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Scientific Articles   |    
Unsatisfactory Surgical Learning Curve with Hip Resurfacing
Keith R. Berend, MD1; Adolph V. Lombardi, Jr., MD1; Joanne B. Adams, BFA1; Michael A. Sneller, BS1
1 Joint Implant Surgeons, Inc., 7277 Smith's Mill Road, Suite 200, New Albany, OH 43054. E-mail address for K.R. Berend: berendkr@joint-surgeons.com
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Disclosure: In support of their research for or preparation of this work, one or more of the authors received, in any one year, outside funding or grants in excess of $10,000 from Biomet, Inc. In addition, one or more of the authors or a member of his or her immediate family received, in any one year, payments or other benefits in excess of $10,000 or a commitment or agreement to provide such benefits from a commercial entity (Biomet, Inc.).

Investigation performed at Joint Implant Surgeons, Inc., New Albany, Ohio

Copyright © 2011 by The Journal of Bone and Joint Surgery, Inc.
J Bone Joint Surg Am, 2011 May 04;93(Supplement 2):89-92. doi: 10.2106/JBJS.J.01719
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Abstract

Background: 

Hip resurfacing is considered by many to be a conservative alternative to conventional total hip arthroplasty. There are advantages and drawbacks to any procedure, and there is a learning curve associated with the introduction of any new technology. The purpose of this study is to report the complication rate, types of complications, and outcomes of hip resurfacing during the early experience of two high-volume hip surgeons.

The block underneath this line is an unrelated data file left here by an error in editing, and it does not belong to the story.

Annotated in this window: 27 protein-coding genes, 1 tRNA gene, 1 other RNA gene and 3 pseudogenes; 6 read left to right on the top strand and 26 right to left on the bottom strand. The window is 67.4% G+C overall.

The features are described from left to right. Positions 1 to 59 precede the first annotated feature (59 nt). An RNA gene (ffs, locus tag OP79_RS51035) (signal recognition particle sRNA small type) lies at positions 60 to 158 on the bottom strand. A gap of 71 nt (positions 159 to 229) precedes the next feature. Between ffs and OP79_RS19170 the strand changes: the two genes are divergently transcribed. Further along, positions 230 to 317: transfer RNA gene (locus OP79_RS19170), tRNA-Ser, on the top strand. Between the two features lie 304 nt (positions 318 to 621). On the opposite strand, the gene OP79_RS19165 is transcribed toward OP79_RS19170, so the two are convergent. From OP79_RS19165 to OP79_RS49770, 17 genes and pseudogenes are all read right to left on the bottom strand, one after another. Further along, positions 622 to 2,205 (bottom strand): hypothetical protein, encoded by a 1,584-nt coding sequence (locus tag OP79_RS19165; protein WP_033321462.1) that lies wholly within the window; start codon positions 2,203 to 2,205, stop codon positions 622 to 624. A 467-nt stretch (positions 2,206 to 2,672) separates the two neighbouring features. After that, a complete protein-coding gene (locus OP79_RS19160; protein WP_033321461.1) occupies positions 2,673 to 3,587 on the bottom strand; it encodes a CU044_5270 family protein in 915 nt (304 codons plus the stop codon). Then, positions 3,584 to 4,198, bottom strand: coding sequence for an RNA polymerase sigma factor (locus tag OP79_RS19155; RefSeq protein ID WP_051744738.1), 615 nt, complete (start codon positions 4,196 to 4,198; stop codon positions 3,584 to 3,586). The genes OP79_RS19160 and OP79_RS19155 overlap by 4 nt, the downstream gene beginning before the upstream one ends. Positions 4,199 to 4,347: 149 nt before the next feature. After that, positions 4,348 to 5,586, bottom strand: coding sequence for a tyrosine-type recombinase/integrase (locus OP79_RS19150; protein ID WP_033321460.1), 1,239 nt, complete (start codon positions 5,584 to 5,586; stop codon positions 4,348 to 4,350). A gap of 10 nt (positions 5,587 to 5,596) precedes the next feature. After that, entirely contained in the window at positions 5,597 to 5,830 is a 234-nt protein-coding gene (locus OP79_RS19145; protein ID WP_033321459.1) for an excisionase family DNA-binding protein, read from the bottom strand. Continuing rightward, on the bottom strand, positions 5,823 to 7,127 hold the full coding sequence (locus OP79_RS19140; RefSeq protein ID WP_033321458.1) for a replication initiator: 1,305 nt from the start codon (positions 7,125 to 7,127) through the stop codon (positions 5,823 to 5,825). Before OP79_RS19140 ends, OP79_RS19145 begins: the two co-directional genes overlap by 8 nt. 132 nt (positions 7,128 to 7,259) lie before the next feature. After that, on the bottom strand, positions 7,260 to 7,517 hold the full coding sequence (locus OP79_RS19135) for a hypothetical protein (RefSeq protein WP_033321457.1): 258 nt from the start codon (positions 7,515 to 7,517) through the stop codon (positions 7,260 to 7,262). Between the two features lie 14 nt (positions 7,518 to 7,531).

Methods: 

Seventy-three hip resurfacing procedures were performed in sixty-four patients between September 2006 and March 2009. These procedures represented 6% of all of the primary hip arthroplasty procedures performed by the two surgeons.

Results: 

After an average duration of follow-up of twenty-five months, there were six revisions—i.e., an early failure rate of 8%. These revisions were performed to treat two deep infections, two femoral neck fractures, one case of femoral implant loosening, and one failure of an acetabular implant.

Conclusions: 

Because of a high early failure rate, we have reduced the utilization of hip resurfacing in our patients who are candidates for hip arthroplasty.

Level of Evidence: 

Therapeutic Level IV. See Instructions to Authors for a complete description of levels of evidence.

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    References

    Accreditation Statement
    These activities have been planned and implemented in accordance with the Essential Areas and policies of the Accreditation Council for Continuing Medical Education (ACCME) through the joint sponsorship of the American Academy of Orthopaedic Surgeons and The Journal of Bone and Joint Surgery, Inc. The American Academy of Orthopaedic Surgeons is accredited by the ACCME to provide continuing medical education for physicians.
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